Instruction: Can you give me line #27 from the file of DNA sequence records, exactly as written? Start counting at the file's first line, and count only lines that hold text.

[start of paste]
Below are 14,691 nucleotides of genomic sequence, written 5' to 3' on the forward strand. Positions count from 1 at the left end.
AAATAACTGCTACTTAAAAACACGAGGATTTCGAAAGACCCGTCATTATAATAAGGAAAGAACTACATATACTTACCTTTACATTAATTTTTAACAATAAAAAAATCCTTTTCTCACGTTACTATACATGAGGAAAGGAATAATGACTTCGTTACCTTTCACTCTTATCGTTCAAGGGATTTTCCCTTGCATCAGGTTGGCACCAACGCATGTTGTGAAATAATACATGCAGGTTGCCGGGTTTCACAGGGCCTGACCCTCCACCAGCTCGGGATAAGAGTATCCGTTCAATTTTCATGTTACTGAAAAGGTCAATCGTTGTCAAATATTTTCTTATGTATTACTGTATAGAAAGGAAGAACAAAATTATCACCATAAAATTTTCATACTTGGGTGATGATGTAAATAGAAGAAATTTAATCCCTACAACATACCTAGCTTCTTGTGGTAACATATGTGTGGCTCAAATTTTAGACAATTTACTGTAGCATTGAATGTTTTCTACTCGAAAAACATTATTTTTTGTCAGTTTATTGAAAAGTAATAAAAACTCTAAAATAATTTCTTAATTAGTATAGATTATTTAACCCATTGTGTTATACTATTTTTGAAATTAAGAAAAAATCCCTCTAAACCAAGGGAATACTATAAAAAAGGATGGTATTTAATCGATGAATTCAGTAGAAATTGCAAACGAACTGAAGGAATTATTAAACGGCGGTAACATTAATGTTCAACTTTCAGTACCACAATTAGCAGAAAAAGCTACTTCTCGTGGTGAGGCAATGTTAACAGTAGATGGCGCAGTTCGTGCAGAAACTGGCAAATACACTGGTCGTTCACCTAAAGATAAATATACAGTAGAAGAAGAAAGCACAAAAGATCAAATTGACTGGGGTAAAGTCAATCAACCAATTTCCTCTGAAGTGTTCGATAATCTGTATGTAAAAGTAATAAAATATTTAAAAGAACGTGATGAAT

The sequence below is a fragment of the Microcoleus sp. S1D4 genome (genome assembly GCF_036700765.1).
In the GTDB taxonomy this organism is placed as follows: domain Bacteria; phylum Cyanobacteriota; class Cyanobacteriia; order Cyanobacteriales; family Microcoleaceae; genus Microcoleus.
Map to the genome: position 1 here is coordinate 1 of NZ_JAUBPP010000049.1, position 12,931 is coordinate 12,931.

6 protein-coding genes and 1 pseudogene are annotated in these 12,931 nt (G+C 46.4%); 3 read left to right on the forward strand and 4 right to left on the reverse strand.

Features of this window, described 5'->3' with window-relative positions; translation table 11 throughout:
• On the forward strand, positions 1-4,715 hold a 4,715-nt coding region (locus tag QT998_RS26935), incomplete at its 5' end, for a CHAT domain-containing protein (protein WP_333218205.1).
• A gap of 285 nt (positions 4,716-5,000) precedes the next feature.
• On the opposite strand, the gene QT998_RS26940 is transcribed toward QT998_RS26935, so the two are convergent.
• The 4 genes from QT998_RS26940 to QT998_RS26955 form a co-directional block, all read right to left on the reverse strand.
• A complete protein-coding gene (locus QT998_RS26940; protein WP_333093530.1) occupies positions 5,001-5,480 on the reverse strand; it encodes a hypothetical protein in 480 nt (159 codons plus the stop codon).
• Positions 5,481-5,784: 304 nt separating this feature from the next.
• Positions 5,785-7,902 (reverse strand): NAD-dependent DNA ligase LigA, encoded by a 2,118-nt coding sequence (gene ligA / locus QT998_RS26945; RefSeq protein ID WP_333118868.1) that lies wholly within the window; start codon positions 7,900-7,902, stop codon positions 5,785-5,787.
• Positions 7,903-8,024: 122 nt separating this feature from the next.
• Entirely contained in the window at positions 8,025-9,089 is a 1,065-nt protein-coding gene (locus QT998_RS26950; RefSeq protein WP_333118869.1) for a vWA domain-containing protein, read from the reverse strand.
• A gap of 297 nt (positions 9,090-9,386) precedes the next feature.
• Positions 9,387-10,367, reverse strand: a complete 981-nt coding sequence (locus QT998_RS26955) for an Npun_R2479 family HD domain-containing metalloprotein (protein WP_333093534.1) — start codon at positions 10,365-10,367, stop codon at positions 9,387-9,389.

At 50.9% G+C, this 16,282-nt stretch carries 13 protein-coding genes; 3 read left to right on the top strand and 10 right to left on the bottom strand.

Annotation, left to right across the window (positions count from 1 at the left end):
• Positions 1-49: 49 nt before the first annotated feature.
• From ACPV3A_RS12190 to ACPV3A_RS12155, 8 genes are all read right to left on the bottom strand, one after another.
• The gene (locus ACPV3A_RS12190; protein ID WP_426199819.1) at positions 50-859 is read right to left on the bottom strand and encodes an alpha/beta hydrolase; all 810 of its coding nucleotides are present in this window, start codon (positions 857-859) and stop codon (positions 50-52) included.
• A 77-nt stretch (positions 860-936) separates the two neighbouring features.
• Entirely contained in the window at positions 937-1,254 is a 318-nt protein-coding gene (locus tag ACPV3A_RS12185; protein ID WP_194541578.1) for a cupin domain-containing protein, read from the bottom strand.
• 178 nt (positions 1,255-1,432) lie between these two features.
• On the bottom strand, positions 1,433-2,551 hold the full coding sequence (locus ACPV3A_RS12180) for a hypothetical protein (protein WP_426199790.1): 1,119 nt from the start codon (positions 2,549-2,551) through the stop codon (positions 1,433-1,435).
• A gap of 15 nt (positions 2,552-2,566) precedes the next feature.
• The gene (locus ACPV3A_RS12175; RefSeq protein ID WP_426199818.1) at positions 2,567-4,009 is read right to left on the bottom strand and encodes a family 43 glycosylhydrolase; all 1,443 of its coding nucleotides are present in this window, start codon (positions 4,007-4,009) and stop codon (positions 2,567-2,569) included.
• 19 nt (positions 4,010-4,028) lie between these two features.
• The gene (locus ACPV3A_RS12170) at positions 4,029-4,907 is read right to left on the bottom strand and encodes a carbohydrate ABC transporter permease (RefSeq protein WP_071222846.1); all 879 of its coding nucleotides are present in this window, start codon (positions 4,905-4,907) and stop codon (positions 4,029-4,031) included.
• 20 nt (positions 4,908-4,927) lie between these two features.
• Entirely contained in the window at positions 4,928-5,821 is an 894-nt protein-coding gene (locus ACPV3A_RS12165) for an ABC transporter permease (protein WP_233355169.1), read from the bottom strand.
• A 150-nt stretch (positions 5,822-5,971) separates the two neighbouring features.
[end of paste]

• On the bottom strand, positions 1,433-2,551 hold the full coding sequence (locus ACPV3A_RS12180) for a hypothetical protein (protein WP_426199790.1): 1,119 nt from the start codon (positions 2,549-2,551) through the stop codon (positions 1,433-1,435).